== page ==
Posted on August 1, 2016
The benefits of speedwork on the trails
If you’re training for an upcoming trail race or ultramarathon, you’re probably already incorporating weekly speed workouts because they improve the efficiency of your stride and your aerobic and anaerobic capacity. How often do you double down and do your speed workouts on the trails? I think there are lots of benefits. Of course, I’m not a coach or a training expert, and I have the ulterior motive of trying to convince you to come run the sweet trails in Birds Hill Park. With that being said, here are some great reasons to train on the trails, in my opinion:
1. Practicing footing
When you’re training for a technical race that includes steep downhills or rocky terrain, your coordination can be the difference between a finisher’s medal and an injury. Any kind of practice running trails helps because you get used to picking a line down the trail, keeping an eye out for tripping hazards and looking far enough down the trail to maintain some speed.
2. Injury prevention
A recent article in the British Journal of Sports Medicine suggests starting a race undertrained increases a person’s risk of injury during the race. I’m not trying to scare you, so I’ll put that more positively: showing up to your race fully trained not only increases the likelihood you’ll have the fitness and mental preparation to meet your goals, you’ll also be less vulnerable to injury. Incorporating some fast trail workouts builds the stabilizing muscles you’ll need to maintain good form during a longer race. You can even use these workouts to test the footwear and gear you intend to use on race day. Speaking from personal experience, I find that the extra force behind each footfall during a fast run gives me a good gauge of how protective my shoes are.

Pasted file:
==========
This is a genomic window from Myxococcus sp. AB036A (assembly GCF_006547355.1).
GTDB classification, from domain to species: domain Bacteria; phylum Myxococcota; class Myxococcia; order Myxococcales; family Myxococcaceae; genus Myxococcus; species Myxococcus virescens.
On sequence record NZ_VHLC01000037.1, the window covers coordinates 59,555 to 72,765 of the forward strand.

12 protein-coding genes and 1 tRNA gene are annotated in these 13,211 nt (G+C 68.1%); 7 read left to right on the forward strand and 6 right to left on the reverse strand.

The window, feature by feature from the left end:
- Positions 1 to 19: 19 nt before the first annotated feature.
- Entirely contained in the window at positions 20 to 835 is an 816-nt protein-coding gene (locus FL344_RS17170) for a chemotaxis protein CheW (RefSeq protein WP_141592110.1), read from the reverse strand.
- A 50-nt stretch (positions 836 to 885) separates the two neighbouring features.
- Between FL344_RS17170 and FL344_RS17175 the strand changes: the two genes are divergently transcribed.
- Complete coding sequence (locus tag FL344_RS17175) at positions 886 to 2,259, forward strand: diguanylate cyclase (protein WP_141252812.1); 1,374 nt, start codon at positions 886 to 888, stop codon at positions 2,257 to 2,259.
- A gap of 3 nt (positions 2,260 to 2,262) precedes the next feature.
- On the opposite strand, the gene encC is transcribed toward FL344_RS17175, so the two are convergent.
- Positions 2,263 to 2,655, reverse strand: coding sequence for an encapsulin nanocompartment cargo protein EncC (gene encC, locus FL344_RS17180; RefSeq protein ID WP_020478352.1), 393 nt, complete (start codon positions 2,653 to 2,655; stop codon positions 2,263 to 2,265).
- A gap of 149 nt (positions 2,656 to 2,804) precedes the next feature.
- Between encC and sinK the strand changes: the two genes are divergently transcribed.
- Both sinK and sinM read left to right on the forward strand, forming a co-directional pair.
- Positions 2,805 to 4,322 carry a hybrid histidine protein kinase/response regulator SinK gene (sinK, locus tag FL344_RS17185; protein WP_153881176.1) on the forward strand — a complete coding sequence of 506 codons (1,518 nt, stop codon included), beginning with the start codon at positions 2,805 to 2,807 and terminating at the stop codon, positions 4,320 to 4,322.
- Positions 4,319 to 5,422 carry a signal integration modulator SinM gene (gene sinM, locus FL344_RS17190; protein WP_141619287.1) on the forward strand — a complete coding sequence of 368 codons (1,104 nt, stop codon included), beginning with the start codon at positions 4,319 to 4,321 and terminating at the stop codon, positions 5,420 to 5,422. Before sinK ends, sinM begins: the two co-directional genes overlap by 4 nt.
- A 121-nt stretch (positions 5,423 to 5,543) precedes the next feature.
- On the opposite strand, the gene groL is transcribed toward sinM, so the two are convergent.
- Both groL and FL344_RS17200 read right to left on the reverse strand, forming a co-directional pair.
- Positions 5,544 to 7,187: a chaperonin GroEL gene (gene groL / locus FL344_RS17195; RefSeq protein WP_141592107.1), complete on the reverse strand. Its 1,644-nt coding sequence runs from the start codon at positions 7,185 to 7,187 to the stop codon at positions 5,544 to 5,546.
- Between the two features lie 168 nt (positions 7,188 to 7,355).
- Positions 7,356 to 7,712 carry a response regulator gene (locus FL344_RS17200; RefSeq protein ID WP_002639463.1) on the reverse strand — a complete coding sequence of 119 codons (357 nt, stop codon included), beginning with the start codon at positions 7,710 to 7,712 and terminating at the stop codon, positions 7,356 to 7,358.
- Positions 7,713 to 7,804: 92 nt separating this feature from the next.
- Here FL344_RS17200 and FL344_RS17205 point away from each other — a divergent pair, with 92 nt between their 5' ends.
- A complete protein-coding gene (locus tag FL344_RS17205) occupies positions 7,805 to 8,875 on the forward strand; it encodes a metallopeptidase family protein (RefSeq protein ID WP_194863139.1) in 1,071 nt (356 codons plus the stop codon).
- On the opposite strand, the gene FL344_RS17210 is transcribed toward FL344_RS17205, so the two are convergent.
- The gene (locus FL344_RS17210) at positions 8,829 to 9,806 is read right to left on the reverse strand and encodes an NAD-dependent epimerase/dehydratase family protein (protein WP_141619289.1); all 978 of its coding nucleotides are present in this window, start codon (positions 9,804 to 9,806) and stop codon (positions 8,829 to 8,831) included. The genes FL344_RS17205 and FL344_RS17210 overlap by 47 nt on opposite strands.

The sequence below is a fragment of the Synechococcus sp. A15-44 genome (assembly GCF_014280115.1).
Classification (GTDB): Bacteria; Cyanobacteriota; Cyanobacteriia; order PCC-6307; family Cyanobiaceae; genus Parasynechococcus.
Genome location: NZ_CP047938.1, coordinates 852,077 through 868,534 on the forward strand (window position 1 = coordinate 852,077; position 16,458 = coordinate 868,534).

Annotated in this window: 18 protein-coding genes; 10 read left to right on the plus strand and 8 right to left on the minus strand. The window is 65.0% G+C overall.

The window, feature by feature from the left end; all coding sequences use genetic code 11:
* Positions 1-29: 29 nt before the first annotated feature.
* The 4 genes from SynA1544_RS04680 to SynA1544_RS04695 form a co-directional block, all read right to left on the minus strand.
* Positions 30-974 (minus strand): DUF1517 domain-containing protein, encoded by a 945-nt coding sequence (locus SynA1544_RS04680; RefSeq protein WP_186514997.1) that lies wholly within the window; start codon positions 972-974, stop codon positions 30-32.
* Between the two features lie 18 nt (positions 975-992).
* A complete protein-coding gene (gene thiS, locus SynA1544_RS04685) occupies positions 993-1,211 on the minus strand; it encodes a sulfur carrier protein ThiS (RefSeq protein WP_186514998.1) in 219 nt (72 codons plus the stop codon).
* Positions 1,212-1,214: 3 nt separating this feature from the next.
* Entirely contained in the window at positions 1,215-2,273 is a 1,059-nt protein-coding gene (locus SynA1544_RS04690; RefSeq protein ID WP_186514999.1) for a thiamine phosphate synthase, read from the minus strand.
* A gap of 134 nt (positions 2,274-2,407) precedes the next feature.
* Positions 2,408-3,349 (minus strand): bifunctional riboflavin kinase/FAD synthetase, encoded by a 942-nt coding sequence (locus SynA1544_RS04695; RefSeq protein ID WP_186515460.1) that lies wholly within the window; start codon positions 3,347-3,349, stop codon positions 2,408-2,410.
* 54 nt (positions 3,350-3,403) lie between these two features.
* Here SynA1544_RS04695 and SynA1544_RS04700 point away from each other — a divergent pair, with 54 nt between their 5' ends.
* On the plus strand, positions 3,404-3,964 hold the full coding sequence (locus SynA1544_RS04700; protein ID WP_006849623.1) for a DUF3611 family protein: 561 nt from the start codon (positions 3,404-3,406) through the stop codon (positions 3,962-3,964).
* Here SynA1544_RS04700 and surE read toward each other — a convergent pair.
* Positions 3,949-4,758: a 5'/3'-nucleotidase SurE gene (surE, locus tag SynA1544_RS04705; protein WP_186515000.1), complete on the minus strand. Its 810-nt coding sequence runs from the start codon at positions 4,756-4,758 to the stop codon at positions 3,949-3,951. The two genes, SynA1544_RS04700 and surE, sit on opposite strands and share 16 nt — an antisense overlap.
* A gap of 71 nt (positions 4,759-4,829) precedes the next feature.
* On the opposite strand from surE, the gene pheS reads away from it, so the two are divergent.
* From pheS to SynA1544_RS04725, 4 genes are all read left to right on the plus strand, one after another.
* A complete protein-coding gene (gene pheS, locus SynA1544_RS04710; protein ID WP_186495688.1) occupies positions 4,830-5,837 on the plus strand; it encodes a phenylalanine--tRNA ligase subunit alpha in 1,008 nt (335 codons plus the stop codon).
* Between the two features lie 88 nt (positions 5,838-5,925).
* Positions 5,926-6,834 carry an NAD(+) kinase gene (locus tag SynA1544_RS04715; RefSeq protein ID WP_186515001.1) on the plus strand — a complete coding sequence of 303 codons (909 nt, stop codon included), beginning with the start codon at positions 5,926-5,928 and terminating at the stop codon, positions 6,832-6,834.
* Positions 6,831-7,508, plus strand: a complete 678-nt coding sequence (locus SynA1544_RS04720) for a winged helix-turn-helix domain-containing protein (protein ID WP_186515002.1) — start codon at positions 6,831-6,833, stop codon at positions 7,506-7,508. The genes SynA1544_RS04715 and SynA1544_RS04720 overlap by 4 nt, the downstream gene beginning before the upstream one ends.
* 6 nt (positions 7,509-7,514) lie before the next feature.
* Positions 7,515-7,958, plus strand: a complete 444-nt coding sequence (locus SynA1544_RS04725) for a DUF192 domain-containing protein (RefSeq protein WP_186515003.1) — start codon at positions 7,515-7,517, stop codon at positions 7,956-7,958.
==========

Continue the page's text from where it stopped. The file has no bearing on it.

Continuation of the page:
3. Practicing pacing
How you pace yourself on a twisty trail is very different from how you run on a road or treadmill. Sharp turns and hills (however small) require you to constantly adjust your speed. Doing a shorter run on the trails that’s faster than your weekend long run allows you to test your fitness and your mental resolve. Sure, you could handle those tight turns and modest dips by running at a slow easy pace, but can you run fast enough to be breathing hard at a pace you can maintain for the entire distance? Learning what that pace is for you over a given distance is useful come race day.
The shameless plug for our trail series:
I sincerely believe that there are real training benefits to be gained from running on the trails in order to prepare for a trail race. I also believe that doing some of your faster, shorter runs on the trails expands the range of your trail running abilities. There are lots of different ways you can structure a speed session on the trails, whether it’s by doing intervals, a fartlek, a tempo, or something entirely different.
Trail Run Manitoba is hosting its next Summer Trail Series race on August 4. If you’re looking for an excuse to get on the trails at Birds Hill Park for a race, a good workout or an excuse to see your friends… we hope to see you there!